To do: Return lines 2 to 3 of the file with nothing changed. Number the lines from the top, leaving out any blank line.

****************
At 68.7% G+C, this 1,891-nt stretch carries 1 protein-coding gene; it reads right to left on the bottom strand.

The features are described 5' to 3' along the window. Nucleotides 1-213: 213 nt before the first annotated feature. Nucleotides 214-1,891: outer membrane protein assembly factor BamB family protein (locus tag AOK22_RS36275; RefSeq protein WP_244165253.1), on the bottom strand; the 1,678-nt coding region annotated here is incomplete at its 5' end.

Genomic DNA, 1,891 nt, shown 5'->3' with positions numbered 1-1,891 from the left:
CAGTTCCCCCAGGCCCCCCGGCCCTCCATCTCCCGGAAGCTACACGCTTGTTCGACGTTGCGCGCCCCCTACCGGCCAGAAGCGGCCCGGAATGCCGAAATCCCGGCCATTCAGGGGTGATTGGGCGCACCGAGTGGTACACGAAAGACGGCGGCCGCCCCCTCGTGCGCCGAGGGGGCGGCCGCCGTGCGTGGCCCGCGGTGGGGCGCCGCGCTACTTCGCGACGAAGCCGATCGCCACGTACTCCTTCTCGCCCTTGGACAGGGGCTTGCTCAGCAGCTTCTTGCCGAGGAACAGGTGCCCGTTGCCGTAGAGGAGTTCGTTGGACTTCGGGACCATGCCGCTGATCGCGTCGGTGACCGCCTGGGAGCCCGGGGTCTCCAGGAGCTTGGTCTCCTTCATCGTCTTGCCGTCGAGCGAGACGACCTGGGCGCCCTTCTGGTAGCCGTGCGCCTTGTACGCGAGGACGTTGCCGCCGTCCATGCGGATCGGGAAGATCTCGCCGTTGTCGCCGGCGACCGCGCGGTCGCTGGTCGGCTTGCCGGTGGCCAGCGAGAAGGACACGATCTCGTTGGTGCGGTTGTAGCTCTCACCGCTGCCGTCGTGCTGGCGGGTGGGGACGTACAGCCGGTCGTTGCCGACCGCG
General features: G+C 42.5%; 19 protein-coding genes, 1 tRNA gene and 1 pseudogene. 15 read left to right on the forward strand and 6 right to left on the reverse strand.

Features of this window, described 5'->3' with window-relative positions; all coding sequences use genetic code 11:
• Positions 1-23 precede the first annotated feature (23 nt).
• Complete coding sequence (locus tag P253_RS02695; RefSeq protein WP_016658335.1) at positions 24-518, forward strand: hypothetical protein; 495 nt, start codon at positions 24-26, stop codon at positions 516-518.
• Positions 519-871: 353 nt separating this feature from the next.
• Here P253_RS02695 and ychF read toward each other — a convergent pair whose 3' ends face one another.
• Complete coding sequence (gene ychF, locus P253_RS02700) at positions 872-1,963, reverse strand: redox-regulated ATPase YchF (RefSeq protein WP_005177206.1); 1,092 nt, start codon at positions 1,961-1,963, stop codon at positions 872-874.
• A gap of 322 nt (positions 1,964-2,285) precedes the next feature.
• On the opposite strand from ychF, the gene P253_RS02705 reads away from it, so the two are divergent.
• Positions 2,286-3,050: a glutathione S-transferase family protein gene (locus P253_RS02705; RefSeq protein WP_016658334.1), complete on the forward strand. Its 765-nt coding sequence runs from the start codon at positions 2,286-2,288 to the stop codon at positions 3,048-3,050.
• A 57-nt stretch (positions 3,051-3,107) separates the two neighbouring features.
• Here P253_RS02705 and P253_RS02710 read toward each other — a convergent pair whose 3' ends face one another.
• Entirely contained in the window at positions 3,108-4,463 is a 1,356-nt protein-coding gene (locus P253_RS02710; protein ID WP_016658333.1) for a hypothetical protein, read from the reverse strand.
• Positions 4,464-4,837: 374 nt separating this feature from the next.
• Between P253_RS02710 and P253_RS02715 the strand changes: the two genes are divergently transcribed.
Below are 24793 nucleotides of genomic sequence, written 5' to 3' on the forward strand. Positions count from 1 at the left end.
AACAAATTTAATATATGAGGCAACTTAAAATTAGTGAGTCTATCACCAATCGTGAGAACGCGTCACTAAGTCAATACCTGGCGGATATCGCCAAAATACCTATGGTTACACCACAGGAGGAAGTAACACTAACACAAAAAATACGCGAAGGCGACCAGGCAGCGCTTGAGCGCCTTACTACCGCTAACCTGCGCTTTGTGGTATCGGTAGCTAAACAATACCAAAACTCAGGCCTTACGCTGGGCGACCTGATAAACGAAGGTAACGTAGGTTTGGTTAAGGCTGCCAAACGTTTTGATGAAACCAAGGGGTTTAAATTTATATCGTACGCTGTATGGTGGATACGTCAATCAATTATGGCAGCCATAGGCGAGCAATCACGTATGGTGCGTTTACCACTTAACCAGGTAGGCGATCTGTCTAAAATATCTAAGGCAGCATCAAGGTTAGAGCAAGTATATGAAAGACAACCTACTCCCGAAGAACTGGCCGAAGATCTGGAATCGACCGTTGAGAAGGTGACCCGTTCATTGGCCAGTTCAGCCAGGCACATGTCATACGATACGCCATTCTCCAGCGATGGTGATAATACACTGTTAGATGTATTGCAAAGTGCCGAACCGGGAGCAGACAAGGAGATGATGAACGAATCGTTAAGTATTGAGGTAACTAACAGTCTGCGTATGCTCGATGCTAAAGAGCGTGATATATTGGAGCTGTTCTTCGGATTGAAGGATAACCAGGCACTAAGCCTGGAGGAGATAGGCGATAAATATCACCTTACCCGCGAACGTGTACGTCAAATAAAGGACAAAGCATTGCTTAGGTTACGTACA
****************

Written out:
The features are described 5' to 3' along the window. Nucleotides 1-213: 213 nt before the first annotated feature. Nucleotides 214-1,891: outer membrane protein assembly factor BamB family protein (locus tag AOK22_RS36275; RefSeq protein WP_244165253.1), on the bottom strand; the 1,678-nt coding region annotated here is incomplete at its 5' end.

Genomic DNA, 1,891 nt, shown 5'->3' with positions numbered 1-1,891 from the left: